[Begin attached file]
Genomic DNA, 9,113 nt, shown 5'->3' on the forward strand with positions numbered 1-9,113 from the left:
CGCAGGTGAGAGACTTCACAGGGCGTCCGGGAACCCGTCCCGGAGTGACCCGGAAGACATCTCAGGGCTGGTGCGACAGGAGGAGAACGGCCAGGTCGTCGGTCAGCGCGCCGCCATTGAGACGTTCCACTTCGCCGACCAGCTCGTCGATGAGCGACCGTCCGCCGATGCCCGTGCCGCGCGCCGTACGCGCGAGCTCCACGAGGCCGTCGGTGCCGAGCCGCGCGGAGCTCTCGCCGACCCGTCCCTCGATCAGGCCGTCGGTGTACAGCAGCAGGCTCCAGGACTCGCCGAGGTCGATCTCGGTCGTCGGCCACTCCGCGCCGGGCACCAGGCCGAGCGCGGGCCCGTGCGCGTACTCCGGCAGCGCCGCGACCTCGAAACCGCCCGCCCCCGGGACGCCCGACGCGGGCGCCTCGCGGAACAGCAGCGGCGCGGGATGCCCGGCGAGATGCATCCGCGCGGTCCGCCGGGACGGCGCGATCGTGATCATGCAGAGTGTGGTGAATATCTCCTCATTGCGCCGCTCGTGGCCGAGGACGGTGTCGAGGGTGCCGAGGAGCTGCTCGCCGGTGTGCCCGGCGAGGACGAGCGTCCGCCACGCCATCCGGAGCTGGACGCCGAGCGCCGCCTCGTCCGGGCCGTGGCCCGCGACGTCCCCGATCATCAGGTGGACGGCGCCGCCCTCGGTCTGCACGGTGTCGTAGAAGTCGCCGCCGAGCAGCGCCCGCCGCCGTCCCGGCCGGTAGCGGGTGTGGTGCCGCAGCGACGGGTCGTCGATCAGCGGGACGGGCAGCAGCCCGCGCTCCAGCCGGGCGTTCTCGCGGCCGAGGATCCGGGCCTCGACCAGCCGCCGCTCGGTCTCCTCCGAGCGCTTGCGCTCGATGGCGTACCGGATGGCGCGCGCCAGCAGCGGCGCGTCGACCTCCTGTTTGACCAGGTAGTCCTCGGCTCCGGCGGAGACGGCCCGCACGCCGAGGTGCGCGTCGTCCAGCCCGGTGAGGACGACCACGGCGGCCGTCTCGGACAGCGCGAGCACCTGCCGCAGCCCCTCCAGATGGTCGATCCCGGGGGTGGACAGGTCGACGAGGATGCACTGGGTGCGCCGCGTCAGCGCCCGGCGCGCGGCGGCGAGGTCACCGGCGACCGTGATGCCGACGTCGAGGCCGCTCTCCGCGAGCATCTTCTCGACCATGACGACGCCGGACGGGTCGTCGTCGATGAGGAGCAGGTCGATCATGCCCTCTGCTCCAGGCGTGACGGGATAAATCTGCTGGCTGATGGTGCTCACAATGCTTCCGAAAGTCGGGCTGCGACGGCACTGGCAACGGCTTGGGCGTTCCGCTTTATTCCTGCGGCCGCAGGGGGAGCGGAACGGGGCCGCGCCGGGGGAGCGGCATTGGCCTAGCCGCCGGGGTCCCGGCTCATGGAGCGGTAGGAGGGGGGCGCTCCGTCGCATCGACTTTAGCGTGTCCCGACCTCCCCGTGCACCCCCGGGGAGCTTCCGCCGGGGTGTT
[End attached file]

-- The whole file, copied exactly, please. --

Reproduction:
Genomic DNA, 9,113 nt, shown 5'->3' on the forward strand with positions numbered 1-9,113 from the left:
CGCAGGTGAGAGACTTCACAGGGCGTCCGGGAACCCGTCCCGGAGTGACCCGGAAGACATCTCAGGGCTGGTGCGACAGGAGGAGAACGGCCAGGTCGTCGGTCAGCGCGCCGCCATTGAGACGTTCCACTTCGCCGACCAGCTCGTCGATGAGCGACCGTCCGCCGATGCCCGTGCCGCGCGCCGTACGCGCGAGCTCCACGAGGCCGTCGGTGCCGAGCCGCGCGGAGCTCTCGCCGACCCGTCCCTCGATCAGGCCGTCGGTGTACAGCAGCAGGCTCCAGGACTCGCCGAGGTCGATCTCGGTCGTCGGCCACTCCGCGCCGGGCACCAGGCCGAGCGCGGGCCCGTGCGCGTACTCCGGCAGCGCCGCGACCTCGAAACCGCCCGCCCCCGGGACGCCCGACGCGGGCGCCTCGCGGAACAGCAGCGGCGCGGGATGCCCGGCGAGATGCATCCGCGCGGTCCGCCGGGACGGCGCGATCGTGATCATGCAGAGTGTGGTGAATATCTCCTCATTGCGCCGCTCGTGGCCGAGGACGGTGTCGAGGGTGCCGAGGAGCTGCTCGCCGGTGTGCCCGGCGAGGACGAGCGTCCGCCACGCCATCCGGAGCTGGACGCCGAGCGCCGCCTCGTCCGGGCCGTGGCCCGCGACGTCCCCGATCATCAGGTGGACGGCGCCGCCCTCGGTCTGCACGGTGTCGTAGAAGTCGCCGCCGAGCAGCGCCCGCCGCCGTCCCGGCCGGTAGCGGGTGTGGTGCCGCAGCGACGGGTCGTCGATCAGCGGGACGGGCAGCAGCCCGCGCTCCAGCCGGGCGTTCTCGCGGCCGAGGATCCGGGCCTCGACCAGCCGCCGCTCGGTCTCCTCCGAGCGCTTGCGCTCGATGGCGTACCGGATGGCGCGCGCCAGCAGCGGCGCGTCGACCTCCTGTTTGACCAGGTAGTCCTCGGCTCCGGCGGAGACGGCCCGCACGCCGAGGTGCGCGTCGTCCAGCCCGGTGAGGACGACCACGGCGGCCGTCTCGGACAGCGCGAGCACCTGCCGCAGCCCCTCCAGATGGTCGATCCCGGGGGTGGACAGGTCGACGAGGATGCACTGGGTGCGCCGCGTCAGCGCCCGGCGCGCGGCGGCGAGGTCACCGGCGACCGTGATGCCGACGTCGAGGCCGCTCTCCGCGAGCATCTTCTCGACCATGACGACGCCGGACGGGTCGTCGTCGATGAGGAGCAGGTCGATCATGCCCTCTGCTCCAGGCGTGACGGGATAAATCTGCTGGCTGATGGTGCTCACAATGCTTCCGAAAGTCGGGCTGCGACGGCACTGGCAACGGCTTGGGCGTTCCGCTTTATTCCTGCGGCCGCAGGGGGAGCGGAACGGGGCCGCGCCGGGGGAGCGGCATTGGCCTAGCCGCCGGGGTCCCGGCTCATGGAGCGGTAGGAGGGGGGCGCTCCGTCGCATCGACTTTAGCGTGTCCCGACCTCCCCGTGCACCCCCGGGGAGCTTCCGCCGGGGTGTT